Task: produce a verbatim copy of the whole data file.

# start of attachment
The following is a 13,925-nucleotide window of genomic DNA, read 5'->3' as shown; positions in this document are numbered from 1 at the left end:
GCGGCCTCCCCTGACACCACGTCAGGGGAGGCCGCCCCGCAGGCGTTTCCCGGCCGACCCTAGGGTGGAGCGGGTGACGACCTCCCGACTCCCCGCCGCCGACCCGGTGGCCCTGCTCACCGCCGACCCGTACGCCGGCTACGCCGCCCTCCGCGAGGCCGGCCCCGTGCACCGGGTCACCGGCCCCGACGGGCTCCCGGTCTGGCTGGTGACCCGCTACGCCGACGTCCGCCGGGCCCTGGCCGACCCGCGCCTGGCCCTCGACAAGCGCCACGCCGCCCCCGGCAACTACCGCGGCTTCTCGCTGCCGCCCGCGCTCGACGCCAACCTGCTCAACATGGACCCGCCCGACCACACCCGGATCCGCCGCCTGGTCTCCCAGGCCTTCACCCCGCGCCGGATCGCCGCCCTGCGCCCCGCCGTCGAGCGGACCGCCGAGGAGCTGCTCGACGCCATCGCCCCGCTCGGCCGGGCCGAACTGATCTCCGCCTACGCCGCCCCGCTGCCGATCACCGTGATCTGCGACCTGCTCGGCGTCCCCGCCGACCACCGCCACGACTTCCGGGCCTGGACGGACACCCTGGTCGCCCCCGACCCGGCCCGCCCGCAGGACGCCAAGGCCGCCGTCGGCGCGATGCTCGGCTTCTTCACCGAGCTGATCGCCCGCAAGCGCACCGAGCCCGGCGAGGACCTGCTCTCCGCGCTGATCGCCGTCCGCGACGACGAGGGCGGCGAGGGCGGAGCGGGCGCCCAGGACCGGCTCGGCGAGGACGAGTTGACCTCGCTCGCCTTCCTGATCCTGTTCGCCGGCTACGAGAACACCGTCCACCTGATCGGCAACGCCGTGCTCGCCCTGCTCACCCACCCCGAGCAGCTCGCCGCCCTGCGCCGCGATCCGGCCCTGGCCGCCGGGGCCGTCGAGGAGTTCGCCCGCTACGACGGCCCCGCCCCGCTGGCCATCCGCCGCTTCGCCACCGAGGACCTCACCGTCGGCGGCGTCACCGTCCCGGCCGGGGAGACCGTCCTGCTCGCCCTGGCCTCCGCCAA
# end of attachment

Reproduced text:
The following is a 13,925-nucleotide window of genomic DNA, read 5'->3' as shown; positions in this document are numbered from 1 at the left end:
GCGGCCTCCCCTGACACCACGTCAGGGGAGGCCGCCCCGCAGGCGTTTCCCGGCCGACCCTAGGGTGGAGCGGGTGACGACCTCCCGACTCCCCGCCGCCGACCCGGTGGCCCTGCTCACCGCCGACCCGTACGCCGGCTACGCCGCCCTCCGCGAGGCCGGCCCCGTGCACCGGGTCACCGGCCCCGACGGGCTCCCGGTCTGGCTGGTGACCCGCTACGCCGACGTCCGCCGGGCCCTGGCCGACCCGCGCCTGGCCCTCGACAAGCGCCACGCCGCCCCCGGCAACTACCGCGGCTTCTCGCTGCCGCCCGCGCTCGACGCCAACCTGCTCAACATGGACCCGCCCGACCACACCCGGATCCGCCGCCTGGTCTCCCAGGCCTTCACCCCGCGCCGGATCGCCGCCCTGCGCCCCGCCGTCGAGCGGACCGCCGAGGAGCTGCTCGACGCCATCGCCCCGCTCGGCCGGGCCGAACTGATCTCCGCCTACGCCGCCCCGCTGCCGATCACCGTGATCTGCGACCTGCTCGGCGTCCCCGCCGACCACCGCCACGACTTCCGGGCCTGGACGGACACCCTGGTCGCCCCCGACCCGGCCCGCCCGCAGGACGCCAAGGCCGCCGTCGGCGCGATGCTCGGCTTCTTCACCGAGCTGATCGCCCGCAAGCGCACCGAGCCCGGCGAGGACCTGCTCTCCGCGCTGATCGCCGTCCGCGACGACGAGGGCGGCGAGGGCGGAGCGGGCGCCCAGGACCGGCTCGGCGAGGACGAGTTGACCTCGCTCGCCTTCCTGATCCTGTTCGCCGGCTACGAGAACACCGTCCACCTGATCGGCAACGCCGTGCTCGCCCTGCTCACCCACCCCGAGCAGCTCGCCGCCCTGCGCCGCGATCCGGCCCTGGCCGCCGGGGCCGTCGAGGAGTTCGCCCGCTACGACGGCCCCGCCCCGCTGGCCATCCGCCGCTTCGCCACCGAGGACCTCACCGTCGGCGGCGTCACCGTCCCGGCCGGGGAGACCGTCCTGCTCGCCCTGGCCTCCGCCAA